Solo Shaping

After hearing literally thousands of guitar players play solos of
varying levels of quality in my years teaching at GIT my ear has
focused in on several things that make a solo a memorable event. Good
time, feel, note choice and tone are all important, but one thing I've
left out.


A topic left out of so many guitar related discussions, how-to books,
seminars and programs is how to craft a solo with a "shape". To
clarify "Solo Shape" the following analogy sometimes works. Stories of
all kinds (books, movies, T.V. shows) all share the common elements
of a beginning, middle, and end. A solo is really a story you are
telling on your guitar to a listener. We certainly wouldn't want to
hear a storyteller spew forth a bunch of unrelated sentences and
paragraphs. Instead we expect to be introduced to the theme of the
story, then taken through some interesting twists and turns and then
brought to a satisfying conclusion that is clear and definite.

Too many times guitarists (I'm guilty) play solos that are
collections of unrelated licks and noodlings that for a brief minute
could be ear-catching because of their speed, complexity or volume.
A second listening might leave you less than satisfied. When I think
of all the truly great solos played on guitar (on any instrument for
that matter) the one element always present is shape.

There are many shapes or contours you can mold a solo to. Here are a
few common shapes.

  • Start at low intensity and build to peak at the very end
  • Start at low intensity and build to peak near the end then float
    the listener down in the last few measures
  • Come out swinging, drop it down and then gradually build to the end

These are just a few, but the possibilities are endless. A couple of
factors sometimes predetermine the shape of a solo.

  • Length - If you've only got 8 measures you better get it done now.
    At the other extreme an "open ended solo" allows you the luxury
    of really developing ideas gradually over a long period of time.
    This is really "slow cooking". Long solos could also allow you to
    bring the listener up and down several times if you've got enough
    intreresting themes to develop. Remember, you're playing for a
    listener. Don't wear them out like that guy at the party
    that stays too long (I'm guilty).
  • Setting (what is the solo preceded by and what comes after it) -
    If you have a solo that follows a vocal section that ends slammin'
    you'd better start off at the same intensity level the singer ended
    with. Likewise you'd better deliver the listener back to the level
    of intensity of the vocal entrance at the end of your solo. Think
    of it as receiving the baton in a relay race and passing it to the
    next runner after your lap. If the singer gives it to you at a low
    level it often is best to match that level for starters and know
    at what level he or she will be returning.

None of these things are rules but they should make you start thinking
about your solos in a different way. I like leaning back and firing
just like the next guy but solos that are well crafted (either
consiously or by fate) are far more satisfying than a jumbled mess of

Here's an experiment for the "Classic" solo shape. The solo starts at
a low intensity and ends slammin'. Think of these next things as ways
to contrast and build your solo from beginning to end. Start low,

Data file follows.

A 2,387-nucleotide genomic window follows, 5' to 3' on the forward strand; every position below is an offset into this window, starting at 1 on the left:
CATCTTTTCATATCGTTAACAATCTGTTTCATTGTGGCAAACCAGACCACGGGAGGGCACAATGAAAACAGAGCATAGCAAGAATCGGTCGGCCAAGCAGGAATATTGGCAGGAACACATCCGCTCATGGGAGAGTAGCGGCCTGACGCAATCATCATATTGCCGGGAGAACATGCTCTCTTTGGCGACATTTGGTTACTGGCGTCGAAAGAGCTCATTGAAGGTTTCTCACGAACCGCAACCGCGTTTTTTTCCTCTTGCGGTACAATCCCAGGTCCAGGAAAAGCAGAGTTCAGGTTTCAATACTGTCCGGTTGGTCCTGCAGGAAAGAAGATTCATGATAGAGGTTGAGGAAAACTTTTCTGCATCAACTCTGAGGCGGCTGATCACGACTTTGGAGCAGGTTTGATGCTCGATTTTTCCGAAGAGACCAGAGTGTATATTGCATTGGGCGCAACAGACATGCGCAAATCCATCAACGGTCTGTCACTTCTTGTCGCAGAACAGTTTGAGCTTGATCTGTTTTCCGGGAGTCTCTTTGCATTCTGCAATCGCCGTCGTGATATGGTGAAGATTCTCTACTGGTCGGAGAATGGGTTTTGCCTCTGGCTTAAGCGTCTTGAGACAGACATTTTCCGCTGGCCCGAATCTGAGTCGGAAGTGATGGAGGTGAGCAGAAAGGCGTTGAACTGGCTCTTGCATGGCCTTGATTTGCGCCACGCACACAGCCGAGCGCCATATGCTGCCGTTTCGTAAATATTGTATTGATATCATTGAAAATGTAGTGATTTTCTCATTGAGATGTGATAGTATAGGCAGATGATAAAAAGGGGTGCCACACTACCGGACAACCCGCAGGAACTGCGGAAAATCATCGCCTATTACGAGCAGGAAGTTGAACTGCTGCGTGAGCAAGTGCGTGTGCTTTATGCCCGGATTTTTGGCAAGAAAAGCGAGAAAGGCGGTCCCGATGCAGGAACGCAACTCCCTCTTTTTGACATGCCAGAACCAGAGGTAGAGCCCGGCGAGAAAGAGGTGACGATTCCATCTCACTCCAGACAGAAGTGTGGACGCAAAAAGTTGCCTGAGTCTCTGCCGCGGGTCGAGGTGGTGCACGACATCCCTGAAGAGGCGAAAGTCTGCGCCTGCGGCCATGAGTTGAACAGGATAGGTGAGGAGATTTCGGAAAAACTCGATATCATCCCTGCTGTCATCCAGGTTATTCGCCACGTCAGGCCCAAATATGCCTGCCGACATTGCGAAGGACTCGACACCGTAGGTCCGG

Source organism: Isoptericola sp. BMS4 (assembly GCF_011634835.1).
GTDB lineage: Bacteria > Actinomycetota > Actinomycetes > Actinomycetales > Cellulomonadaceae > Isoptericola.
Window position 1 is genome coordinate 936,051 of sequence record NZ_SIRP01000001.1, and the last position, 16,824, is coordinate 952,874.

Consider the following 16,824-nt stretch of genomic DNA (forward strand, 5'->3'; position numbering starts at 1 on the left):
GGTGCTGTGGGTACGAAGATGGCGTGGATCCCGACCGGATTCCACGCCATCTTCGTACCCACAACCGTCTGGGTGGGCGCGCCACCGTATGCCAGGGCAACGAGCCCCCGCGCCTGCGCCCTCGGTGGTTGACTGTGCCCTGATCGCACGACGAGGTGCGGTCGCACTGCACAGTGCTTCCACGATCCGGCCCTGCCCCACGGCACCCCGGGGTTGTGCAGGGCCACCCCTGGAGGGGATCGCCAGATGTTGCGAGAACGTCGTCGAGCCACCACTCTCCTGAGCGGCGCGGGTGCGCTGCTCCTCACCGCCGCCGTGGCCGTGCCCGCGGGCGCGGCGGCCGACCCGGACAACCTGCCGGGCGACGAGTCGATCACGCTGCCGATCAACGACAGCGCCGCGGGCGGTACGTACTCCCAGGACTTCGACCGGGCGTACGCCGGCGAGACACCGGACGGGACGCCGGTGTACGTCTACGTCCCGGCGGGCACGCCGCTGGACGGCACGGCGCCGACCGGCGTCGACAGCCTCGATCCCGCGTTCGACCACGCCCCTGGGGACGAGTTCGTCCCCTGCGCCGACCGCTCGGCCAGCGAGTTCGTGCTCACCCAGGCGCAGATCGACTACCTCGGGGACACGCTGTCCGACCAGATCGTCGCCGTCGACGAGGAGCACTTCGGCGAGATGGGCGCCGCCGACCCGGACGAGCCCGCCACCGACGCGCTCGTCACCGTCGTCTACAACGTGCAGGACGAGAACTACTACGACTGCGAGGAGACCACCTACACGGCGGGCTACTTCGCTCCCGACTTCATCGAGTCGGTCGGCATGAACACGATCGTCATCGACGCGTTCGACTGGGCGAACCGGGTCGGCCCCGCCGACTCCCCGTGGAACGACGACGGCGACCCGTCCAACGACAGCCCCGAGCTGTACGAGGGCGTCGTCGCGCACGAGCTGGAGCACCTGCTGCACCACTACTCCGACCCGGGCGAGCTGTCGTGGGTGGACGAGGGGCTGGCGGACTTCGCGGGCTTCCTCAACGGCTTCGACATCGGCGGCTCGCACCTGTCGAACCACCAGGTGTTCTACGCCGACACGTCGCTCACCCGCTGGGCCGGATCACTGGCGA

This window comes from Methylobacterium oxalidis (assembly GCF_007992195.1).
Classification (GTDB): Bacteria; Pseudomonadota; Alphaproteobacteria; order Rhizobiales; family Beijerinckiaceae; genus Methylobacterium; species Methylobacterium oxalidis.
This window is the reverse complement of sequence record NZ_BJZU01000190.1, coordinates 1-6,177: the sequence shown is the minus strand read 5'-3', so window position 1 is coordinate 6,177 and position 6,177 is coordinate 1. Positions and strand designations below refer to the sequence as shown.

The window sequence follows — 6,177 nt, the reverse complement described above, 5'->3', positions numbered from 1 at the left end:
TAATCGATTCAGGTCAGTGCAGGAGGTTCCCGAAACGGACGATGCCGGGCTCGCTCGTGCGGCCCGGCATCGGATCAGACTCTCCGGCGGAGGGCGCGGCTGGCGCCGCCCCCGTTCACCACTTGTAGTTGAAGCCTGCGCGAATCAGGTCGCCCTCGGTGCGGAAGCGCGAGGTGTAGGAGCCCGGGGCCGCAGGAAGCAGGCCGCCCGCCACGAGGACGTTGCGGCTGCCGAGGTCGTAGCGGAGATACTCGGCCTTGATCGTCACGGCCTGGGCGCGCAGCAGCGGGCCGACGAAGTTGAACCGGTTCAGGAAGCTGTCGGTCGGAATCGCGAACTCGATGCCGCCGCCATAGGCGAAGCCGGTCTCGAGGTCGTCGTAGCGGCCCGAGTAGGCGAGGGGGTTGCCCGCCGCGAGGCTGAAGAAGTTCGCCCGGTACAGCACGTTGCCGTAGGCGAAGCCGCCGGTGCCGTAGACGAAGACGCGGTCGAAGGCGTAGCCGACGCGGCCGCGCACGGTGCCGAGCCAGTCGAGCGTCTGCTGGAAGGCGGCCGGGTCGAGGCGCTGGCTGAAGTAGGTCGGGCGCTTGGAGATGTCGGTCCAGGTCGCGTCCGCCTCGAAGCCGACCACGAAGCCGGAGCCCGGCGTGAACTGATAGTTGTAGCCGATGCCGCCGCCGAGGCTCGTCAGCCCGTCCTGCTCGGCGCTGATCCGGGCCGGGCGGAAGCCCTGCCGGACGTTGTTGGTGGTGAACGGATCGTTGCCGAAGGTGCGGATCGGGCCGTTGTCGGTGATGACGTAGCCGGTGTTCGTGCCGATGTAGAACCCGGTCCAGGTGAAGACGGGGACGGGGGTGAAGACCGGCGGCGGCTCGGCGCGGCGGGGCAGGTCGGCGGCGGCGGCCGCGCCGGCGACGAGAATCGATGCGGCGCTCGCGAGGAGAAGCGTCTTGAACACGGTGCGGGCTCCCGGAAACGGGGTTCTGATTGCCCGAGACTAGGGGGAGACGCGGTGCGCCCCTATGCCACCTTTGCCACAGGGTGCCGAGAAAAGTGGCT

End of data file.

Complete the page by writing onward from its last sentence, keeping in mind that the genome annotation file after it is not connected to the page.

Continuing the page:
slow, sparse, simple, and soft. End your solo high, fast, with lots of
notes, complicated and loud. If you contrast any two or more of these
elements you will have a solo with shape.

The Experiment...

Use this simple 4-measure progression that you can solo on in one key
(using one scale ). Record the progression playing rhythm guitar into
your 4-track or program it into your sequencer.

The progression is   Ami  G    F    G
                     //// //// //// ////

Play it 4 times in a row:

Ami  G    F    G      Ami  G    F    G
//// //// //// ////   //// //// //// ////   

Ami  G    F    G      Ami  G    F    G
//// //// //// ////   //// //// //// ////

Think of your solo as having "four quarters" like a football game.
In the first quarter (the first time through Ami-G-F-G ) play a
simple 3 or 4 note idea in a middle register of your guitar. Don't be
afraid to leave lots of space. In the second quarter repeat the first
idea almost note for note. You've now played a "theme" that the
listener can relate to since they've heard it twice. In the third
quarter move up to a higher register and play either a brand new idea
or a more complicated version of the original idea. In the forth
quarter play something even higher with more notes that resembles your
third quarter idea. Stop tape, rewind and listen. You should hear a
solo with some logic and good compositional elemnts. Repeat this
process over and over.

There are many ways to shape a solo but getting started thinking about
it is easier if your use the example above as a template. Go back and
listen to some of your favorite solos and look for the shape in them.
Mimic these other shapes from different solos. The hardest thing
about this is actually remembering to think about it when you're
playing. I've found it relatively easy to get people to do it, but
harder than hell to get people to remember it in the heat of a

Good luck and happy soloing.

Joe Elliott, department head at the Guitar Institute of Technology in Hollywood, is a killer fusion guitarist in his own right.

His tunes are a result of his brain mixing up the gazillion songs he's played gigging for many years.

His latest project is Joe's Place, a seven track instrumental offering of melodic rock fusion.

Joe Elliott